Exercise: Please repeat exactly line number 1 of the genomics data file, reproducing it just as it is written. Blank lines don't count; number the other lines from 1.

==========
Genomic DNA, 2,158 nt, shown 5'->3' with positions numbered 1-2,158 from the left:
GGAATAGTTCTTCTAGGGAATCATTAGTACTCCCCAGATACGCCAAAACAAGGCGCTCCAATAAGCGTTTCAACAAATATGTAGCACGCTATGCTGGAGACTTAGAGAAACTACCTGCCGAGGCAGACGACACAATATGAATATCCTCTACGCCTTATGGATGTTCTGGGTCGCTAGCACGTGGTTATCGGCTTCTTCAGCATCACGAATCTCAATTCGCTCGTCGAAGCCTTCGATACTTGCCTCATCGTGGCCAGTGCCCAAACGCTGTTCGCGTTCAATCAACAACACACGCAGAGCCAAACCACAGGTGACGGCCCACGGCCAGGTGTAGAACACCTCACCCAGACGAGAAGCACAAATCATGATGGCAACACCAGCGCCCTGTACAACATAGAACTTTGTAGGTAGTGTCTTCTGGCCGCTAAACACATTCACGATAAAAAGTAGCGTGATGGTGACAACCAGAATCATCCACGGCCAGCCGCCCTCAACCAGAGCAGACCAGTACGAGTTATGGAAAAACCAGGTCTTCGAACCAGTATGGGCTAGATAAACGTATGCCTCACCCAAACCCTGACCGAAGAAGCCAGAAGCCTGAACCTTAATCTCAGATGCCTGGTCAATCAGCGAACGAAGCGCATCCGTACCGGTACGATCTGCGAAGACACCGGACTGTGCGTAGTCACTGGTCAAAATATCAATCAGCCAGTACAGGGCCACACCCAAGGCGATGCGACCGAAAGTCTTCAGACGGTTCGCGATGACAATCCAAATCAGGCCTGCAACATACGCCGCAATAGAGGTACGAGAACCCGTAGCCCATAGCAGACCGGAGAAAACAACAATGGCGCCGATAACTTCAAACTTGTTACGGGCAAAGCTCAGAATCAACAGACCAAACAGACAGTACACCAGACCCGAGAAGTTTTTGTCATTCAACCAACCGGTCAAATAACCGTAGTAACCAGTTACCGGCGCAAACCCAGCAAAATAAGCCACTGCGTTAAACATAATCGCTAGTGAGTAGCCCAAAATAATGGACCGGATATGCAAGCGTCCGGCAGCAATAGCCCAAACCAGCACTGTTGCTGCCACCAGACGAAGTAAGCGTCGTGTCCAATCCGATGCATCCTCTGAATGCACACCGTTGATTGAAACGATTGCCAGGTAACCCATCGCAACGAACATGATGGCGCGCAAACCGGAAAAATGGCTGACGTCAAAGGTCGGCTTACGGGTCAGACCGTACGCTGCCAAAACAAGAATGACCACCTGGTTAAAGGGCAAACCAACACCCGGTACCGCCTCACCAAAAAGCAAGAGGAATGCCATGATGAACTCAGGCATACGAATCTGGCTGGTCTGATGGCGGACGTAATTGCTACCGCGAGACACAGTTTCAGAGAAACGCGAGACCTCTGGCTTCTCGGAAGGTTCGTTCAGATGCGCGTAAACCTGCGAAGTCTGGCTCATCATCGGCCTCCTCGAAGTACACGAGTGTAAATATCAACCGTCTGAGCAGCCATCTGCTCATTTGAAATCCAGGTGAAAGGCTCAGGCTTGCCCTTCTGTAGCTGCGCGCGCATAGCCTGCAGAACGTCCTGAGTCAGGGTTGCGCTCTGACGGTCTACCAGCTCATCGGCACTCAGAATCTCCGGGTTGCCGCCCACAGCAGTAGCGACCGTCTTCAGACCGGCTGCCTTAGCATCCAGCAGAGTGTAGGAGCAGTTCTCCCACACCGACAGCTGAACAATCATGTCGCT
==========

Genomic DNA, 2,158 nt, shown 5'->3' with positions numbered 1-2,158 from the left: